Energy Vanguard Blog

Designed to Earn the ENERGY STAR, Our First Design Project

Posted by EV Staff on Fri, Jun 4, 2010

A few weeks ago, my uncle, John, called me up and asked if I could design the house where he and his future wife would spend the rest of their lives. Like many people, he wants to save money on the construction costs and the energy bills. “No problem,” I said. 

That may seem like a case of John wanting to have his cake and eat it, too, but I'll discuss below how he really can have both.

After explaining the architecture process and establishing a program, I told him about the many ways that we could help him do exactly what he wants. If you're planning to build a house, read on to see how this process might help you as well.

One of John's requests is to save on the initial cost. Perhaps the best way to save on construction costs is by incorporating advanced framing techniques into the design. Not only does it save money by reducing unnecessary lumber, but it also results in a better insulated house.

We also won't specify items like photovoltaic (PV) panels, rain harvesting systems, or composting toilets. While we encourage these systems for conserving our natural resources, they tend to be big ticket items in the construction of a ‘green’ home when selected. (See our 5 Step Plan for Solar Energy for more about that.) 

To meet John's second mandate - low energy bills - we'll apply the principles of building science to ensure that that his home is tight and well-insulated. Since about half of a typical home's energy use is for heating and cooling, this will be the first thing we focus on. Along with a tight, well-insulated building envelope, one of the most important things that we’ll do is perform HVAC load calculations and duct design to help the heating and cooling equipment function as efficiently as possible.

Here, then, are some of the key things we're planning to incorporate in the design for my Uncle John and his bride, Ann, to help them reach their savings goals:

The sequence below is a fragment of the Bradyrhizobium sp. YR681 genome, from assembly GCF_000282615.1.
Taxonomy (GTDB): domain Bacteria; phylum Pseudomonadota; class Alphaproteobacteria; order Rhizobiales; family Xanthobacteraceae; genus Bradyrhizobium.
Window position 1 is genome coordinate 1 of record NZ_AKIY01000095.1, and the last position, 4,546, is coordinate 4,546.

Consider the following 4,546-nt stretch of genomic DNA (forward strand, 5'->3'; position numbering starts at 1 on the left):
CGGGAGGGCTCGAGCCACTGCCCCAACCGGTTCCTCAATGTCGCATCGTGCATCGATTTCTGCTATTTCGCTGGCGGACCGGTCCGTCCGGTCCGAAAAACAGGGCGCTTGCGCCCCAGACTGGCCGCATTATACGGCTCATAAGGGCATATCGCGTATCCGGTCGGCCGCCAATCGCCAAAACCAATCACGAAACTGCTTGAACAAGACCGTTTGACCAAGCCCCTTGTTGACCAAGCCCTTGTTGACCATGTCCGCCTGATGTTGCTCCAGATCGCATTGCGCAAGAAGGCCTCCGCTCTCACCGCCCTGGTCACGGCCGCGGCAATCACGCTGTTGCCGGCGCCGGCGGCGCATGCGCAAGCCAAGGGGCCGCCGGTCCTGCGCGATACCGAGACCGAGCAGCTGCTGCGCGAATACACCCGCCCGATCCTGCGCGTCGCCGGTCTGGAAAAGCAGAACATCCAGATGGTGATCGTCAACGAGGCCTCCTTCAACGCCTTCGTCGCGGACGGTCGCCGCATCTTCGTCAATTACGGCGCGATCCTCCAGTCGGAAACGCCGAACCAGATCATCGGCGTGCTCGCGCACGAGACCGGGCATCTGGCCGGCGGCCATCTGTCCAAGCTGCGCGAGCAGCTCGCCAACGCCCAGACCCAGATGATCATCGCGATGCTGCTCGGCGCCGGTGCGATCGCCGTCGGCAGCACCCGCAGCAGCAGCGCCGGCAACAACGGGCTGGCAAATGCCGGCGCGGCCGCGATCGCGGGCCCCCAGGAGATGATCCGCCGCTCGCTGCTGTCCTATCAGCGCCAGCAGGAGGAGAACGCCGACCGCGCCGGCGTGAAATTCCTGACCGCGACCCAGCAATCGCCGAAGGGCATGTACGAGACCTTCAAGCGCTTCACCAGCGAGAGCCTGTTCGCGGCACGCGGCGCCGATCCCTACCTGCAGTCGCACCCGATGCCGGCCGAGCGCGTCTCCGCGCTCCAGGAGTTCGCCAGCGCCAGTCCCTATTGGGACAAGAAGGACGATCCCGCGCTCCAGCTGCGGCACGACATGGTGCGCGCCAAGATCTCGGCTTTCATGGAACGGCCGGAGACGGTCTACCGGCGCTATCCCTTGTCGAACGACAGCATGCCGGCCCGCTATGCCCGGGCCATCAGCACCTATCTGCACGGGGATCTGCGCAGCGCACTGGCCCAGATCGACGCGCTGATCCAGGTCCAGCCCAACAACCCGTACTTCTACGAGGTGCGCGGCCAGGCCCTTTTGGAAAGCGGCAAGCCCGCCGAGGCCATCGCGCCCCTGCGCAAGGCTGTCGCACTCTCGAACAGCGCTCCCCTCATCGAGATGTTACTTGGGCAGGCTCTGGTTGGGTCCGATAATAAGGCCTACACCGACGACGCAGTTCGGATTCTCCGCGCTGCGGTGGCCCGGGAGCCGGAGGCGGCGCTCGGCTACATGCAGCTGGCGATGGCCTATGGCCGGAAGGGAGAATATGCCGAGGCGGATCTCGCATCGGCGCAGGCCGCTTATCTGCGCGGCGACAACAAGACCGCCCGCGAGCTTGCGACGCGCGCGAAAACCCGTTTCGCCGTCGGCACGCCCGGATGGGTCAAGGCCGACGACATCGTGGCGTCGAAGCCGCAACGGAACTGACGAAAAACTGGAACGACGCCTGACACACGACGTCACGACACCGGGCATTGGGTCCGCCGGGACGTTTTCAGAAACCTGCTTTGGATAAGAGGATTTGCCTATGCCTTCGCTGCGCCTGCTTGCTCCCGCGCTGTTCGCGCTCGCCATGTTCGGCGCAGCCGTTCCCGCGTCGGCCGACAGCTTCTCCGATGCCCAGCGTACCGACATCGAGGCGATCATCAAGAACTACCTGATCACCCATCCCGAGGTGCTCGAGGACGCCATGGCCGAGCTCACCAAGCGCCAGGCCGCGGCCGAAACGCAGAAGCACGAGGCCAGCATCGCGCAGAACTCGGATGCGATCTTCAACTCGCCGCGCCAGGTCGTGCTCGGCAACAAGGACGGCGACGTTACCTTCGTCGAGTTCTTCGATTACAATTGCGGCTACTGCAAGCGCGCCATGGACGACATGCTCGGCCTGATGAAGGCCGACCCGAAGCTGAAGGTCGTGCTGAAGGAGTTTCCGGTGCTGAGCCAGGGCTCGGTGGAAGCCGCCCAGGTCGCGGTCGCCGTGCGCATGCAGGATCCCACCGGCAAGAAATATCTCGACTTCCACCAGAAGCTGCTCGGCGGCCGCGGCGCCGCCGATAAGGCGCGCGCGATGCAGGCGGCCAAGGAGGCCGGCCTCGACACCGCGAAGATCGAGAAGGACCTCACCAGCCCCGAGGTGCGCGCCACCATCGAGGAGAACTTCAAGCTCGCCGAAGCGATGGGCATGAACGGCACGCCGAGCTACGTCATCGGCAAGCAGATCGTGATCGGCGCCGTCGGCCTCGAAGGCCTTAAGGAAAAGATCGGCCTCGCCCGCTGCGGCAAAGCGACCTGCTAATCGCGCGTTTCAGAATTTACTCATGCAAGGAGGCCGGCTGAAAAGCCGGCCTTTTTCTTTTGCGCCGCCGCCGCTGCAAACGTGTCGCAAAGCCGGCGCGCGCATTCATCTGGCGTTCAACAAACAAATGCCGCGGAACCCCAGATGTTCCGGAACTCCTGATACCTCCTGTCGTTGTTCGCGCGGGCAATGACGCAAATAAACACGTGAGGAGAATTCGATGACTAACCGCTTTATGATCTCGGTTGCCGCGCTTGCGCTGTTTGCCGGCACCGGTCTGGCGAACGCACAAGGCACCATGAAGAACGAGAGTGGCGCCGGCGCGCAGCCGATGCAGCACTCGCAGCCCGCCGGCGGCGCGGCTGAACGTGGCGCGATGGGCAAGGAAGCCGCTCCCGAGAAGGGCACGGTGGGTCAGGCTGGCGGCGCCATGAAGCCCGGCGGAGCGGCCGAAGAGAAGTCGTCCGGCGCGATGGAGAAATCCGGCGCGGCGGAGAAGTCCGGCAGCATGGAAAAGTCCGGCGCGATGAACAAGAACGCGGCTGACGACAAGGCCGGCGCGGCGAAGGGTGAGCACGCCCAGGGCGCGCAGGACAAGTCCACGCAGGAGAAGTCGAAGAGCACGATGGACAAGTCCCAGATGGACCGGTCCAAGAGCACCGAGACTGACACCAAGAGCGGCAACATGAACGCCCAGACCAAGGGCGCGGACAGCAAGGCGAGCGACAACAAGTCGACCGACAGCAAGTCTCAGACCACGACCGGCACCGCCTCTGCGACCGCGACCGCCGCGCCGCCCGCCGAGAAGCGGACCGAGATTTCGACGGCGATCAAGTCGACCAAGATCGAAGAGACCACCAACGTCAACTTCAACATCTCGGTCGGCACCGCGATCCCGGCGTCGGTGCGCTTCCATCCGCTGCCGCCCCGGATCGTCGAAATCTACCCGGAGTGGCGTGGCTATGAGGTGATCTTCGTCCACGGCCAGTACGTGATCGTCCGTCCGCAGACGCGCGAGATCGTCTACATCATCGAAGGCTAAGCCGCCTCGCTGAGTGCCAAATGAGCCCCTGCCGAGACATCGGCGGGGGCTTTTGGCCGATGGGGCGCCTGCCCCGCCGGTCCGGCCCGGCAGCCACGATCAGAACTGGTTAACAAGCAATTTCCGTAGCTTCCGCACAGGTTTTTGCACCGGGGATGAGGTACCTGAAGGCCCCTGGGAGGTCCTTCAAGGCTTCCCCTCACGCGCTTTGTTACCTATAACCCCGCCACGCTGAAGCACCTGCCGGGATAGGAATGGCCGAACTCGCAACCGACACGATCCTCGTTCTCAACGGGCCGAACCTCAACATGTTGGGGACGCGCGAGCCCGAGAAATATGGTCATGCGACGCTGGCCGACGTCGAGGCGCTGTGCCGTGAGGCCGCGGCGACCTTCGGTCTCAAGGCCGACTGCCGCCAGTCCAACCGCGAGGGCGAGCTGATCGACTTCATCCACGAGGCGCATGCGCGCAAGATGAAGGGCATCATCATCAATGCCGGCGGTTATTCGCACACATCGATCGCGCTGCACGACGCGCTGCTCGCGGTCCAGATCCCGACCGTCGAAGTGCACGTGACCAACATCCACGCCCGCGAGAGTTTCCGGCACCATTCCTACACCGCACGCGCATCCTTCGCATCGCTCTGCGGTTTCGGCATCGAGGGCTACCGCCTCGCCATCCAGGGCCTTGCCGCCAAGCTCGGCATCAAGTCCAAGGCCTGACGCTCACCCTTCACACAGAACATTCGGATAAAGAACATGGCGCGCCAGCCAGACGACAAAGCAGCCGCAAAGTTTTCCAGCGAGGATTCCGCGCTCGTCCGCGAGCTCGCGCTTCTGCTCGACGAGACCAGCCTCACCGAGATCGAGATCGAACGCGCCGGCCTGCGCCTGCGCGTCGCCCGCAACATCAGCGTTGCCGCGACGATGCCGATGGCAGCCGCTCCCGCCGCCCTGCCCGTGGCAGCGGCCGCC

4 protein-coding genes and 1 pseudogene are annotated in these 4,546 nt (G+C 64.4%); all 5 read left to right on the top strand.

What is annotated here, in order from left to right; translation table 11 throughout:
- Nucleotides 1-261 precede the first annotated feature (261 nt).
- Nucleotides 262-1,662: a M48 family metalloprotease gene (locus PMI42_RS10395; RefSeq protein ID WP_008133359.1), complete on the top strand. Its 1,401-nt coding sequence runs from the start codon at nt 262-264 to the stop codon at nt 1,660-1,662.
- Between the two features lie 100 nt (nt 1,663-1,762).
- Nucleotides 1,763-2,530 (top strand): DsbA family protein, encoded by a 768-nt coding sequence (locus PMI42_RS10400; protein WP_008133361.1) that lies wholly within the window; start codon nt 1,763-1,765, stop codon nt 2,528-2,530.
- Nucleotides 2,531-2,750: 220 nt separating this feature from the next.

1. Insulation – Spray foam insulations are rapidly gaining popularity and earning a good reputation for making a tight home but are relatively expensive. If spray foam is outside their budget, we'll specify blown or sprayed cellulose or fiberglass. Batts are difficult to install well and thus function poorly, so we steer clear of them whenever possible.
  2. Windows – The minimum here will be double pane, low-e windows, which are the standard now and required by code in many places. If John and Ann can afford the upgrade to the new type of window that has two panes of glass with a membrane between that acts like a third pane, such as the ones made by Serious Materials, we'll push them in that direction.
  3.  Advanced framing techniquesThese are techniques like ladder T-walls and 2-stud corners, which use less lumber in framing a house and reduce material costs. They also increase the level of insulation as a result.
  4. Air sealing – Identifying key points for air-sealing to prevent infiltration, which increases the heating and cooling systems loads and energy bills.
  5. HVAC load calculations (Manual J) and duct design (Manual D) – Performing these two services results in a ‘right-sized’ heating and cooling system and a duct system that isn't a liability. Good HVAC design is the second most important step after designing a good building envelope.
  6. Ductwork installation specifications – We specify that all ductwork meet the Manual D design, as well as be properly installed and sealed with mastic at all joints.
  7. HERS RatingThe home will be designed to meet a maximum HERS index, and then tested post-construction to ensure compliance.

 

As you can see, none of this work requires the installation of large or expensive equipment. Nor does it require a heavy maintenance regimen once John and Ann move in to the house, which was another requirement for their ‘green’ home.

Finally, what we'll be delivering to John and Ann, is a set of drawings, specifications, HVAC load calculations, and a home energy rating file. The whole package will be Designed to Earn the ENERGY STAR, a new program for homes going through the design process. If built according to these documents, they'll have a home that will be comfortable, beautiful, durable, and energy efficient, as well as qualified for the ENERGY STAR label.

Tags: home energy rating, ENERGY STAR, HVAC, design, insulation